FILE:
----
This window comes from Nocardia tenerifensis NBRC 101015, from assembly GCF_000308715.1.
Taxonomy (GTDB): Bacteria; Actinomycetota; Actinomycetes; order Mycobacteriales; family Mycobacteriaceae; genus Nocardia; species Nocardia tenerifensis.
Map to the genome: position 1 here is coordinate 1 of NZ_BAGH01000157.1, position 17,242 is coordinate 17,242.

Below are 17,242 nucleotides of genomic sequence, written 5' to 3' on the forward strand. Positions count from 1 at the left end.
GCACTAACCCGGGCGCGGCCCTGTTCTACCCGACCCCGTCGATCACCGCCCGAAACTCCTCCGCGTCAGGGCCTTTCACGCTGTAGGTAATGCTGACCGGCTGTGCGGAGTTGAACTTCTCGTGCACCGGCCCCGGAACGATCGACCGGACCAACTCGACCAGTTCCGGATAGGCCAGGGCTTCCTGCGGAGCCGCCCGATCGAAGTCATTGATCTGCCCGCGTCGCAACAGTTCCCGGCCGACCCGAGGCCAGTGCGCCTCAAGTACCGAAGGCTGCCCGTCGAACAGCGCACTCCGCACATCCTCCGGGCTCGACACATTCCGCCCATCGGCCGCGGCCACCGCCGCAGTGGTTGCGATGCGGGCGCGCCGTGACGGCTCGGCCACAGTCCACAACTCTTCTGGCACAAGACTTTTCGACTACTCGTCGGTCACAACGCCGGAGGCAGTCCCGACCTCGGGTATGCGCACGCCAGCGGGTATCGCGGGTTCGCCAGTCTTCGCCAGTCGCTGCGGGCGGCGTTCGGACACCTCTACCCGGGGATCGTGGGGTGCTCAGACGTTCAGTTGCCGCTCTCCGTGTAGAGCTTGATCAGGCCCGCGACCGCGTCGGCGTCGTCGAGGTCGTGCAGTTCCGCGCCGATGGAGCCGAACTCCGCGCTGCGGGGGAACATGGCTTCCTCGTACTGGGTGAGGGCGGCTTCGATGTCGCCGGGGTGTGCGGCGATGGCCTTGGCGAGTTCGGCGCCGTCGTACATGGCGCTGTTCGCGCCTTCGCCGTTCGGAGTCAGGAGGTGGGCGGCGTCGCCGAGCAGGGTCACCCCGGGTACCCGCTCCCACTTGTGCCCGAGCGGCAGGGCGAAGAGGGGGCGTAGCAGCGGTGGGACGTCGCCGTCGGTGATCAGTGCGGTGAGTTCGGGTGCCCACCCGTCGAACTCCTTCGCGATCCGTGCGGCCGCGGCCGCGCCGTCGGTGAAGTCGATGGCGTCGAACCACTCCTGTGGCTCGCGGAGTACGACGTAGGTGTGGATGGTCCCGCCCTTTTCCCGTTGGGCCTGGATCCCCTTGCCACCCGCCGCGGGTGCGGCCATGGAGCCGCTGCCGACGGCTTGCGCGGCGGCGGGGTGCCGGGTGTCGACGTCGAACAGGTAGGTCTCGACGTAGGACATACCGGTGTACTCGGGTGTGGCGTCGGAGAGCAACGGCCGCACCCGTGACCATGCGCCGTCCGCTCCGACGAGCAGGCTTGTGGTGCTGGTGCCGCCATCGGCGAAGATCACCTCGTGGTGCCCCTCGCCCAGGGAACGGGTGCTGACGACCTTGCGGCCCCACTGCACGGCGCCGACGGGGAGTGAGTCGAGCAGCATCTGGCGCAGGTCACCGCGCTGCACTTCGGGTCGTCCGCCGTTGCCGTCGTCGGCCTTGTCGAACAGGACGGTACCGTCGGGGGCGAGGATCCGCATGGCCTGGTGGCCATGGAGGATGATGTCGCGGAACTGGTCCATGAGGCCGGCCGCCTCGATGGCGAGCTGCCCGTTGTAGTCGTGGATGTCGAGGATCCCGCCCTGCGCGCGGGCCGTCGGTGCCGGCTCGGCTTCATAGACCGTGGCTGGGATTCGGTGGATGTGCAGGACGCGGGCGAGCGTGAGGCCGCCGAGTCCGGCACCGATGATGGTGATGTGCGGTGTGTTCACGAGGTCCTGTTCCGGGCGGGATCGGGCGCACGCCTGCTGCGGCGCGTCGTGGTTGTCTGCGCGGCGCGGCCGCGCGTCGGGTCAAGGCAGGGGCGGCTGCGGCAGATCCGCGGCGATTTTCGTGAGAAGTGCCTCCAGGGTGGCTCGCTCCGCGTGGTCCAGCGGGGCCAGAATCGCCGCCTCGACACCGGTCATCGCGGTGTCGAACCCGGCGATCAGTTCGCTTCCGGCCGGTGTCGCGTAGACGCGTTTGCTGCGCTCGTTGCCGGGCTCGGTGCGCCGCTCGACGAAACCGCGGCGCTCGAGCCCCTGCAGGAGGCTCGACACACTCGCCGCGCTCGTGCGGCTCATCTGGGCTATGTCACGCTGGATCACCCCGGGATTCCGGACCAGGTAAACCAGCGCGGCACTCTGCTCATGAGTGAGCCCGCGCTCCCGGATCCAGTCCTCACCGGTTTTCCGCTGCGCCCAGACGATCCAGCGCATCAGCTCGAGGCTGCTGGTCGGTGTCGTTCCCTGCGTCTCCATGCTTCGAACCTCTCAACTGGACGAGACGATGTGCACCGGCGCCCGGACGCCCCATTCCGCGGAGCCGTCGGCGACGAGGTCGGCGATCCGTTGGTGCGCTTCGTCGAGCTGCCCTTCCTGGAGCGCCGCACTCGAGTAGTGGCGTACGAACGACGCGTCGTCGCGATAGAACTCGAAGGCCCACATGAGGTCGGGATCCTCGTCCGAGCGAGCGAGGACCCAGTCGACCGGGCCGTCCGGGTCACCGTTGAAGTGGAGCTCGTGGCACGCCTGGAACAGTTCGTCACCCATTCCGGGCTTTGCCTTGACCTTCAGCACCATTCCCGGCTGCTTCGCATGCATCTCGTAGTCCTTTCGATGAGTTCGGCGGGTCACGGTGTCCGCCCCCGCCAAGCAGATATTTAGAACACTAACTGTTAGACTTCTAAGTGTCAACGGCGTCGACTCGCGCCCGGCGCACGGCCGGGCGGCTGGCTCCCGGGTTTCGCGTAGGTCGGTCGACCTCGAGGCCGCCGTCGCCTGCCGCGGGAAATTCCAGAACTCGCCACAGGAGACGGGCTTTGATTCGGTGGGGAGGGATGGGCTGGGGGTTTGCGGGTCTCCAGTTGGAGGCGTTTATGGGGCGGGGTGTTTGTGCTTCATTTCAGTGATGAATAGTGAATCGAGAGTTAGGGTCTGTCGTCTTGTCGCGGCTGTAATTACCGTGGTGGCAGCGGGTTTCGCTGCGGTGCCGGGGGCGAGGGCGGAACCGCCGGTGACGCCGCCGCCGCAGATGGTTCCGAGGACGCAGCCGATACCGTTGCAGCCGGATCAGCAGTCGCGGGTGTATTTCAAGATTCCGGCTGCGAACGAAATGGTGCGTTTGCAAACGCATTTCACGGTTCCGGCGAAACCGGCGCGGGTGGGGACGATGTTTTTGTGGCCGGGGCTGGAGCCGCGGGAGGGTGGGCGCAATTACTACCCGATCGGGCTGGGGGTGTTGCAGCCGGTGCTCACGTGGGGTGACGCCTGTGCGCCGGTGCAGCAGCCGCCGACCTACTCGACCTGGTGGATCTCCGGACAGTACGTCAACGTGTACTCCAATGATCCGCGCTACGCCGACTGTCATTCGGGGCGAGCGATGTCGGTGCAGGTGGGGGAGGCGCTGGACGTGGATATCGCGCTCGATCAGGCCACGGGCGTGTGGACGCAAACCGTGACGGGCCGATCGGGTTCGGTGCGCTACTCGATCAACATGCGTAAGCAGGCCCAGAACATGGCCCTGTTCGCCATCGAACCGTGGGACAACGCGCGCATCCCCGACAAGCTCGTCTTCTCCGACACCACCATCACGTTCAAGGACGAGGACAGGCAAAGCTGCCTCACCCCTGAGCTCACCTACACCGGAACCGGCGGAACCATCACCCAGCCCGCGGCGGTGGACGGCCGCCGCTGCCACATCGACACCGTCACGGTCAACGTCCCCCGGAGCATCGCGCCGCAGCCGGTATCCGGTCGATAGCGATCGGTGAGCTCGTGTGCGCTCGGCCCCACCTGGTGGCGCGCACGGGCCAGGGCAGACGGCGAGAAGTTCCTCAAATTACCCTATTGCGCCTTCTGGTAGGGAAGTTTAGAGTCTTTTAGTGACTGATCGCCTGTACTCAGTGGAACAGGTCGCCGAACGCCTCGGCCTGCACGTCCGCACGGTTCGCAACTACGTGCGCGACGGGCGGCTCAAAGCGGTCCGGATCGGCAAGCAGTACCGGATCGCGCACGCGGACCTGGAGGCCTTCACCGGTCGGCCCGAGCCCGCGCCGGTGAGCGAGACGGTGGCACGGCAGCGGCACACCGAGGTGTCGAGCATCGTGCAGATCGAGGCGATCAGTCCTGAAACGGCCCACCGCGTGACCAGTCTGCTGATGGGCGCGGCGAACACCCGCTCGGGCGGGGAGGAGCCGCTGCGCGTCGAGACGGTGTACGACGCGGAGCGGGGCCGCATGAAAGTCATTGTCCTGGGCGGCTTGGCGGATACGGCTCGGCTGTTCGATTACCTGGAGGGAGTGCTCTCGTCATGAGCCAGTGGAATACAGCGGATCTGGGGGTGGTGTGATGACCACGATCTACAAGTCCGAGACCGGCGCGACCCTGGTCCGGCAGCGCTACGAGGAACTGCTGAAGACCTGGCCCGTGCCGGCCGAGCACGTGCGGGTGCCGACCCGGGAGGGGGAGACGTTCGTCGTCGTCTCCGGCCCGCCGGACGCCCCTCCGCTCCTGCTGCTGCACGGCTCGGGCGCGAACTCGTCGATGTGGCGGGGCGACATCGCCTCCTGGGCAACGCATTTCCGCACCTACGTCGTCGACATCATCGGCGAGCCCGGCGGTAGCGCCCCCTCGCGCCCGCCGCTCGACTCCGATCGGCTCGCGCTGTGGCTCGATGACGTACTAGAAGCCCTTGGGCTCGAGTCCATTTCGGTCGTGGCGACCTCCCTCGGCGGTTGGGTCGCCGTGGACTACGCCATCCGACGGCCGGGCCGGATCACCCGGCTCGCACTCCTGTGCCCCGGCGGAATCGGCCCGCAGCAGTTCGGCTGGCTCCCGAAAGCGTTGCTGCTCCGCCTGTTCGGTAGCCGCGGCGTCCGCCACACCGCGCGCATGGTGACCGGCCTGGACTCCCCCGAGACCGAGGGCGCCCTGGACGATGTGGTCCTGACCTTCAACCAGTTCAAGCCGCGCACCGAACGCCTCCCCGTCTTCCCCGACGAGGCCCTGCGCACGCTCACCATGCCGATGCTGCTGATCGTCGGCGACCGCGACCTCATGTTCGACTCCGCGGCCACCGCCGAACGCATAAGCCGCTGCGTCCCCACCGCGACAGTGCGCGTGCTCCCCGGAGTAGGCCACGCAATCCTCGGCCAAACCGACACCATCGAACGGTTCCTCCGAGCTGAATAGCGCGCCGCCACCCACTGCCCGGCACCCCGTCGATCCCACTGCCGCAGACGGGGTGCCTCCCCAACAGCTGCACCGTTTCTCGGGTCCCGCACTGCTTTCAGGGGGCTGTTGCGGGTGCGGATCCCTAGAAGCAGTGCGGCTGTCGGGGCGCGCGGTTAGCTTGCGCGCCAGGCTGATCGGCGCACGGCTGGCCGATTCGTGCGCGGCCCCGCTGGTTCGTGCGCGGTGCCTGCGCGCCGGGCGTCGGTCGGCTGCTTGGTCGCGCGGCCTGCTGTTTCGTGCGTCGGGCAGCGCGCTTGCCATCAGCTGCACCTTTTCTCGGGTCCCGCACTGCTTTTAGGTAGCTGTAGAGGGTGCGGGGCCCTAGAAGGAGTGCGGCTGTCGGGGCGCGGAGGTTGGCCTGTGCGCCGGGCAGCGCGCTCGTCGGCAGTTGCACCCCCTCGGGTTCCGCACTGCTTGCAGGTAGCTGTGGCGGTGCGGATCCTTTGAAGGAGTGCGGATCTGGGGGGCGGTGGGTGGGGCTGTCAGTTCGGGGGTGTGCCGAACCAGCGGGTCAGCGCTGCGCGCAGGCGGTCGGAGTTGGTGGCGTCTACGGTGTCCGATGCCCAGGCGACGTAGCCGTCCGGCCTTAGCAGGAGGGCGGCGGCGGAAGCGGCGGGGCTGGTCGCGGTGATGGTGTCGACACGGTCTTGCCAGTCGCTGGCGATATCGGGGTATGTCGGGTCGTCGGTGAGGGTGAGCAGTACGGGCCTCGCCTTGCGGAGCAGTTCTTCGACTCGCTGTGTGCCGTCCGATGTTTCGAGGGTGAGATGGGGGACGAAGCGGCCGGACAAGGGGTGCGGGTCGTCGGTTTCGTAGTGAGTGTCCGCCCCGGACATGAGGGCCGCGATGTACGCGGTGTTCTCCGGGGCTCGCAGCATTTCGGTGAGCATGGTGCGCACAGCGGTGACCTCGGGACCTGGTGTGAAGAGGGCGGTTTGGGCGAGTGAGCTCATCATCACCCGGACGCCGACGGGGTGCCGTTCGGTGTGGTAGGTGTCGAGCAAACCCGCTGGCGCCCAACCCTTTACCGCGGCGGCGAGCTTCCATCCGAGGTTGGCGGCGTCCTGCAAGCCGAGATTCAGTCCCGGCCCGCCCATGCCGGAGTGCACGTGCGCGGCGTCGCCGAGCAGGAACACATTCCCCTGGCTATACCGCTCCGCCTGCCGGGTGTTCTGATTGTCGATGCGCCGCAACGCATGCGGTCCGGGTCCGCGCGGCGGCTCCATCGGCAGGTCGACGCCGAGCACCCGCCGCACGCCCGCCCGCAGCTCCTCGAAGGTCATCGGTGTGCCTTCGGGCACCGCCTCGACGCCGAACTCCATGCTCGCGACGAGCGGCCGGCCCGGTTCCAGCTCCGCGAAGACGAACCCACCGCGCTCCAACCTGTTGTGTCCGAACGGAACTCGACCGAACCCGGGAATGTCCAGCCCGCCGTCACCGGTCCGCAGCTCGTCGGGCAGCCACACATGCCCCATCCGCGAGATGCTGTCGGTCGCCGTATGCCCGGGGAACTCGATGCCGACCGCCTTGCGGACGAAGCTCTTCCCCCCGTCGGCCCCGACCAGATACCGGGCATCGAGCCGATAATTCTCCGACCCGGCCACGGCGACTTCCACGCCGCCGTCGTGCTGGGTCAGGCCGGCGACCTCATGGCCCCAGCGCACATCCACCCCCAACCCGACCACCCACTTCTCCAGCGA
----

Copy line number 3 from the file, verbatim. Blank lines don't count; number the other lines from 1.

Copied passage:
Map to the genome: position 1 here is coordinate 1 of NZ_BAGH01000157.1, position 17,242 is coordinate 17,242.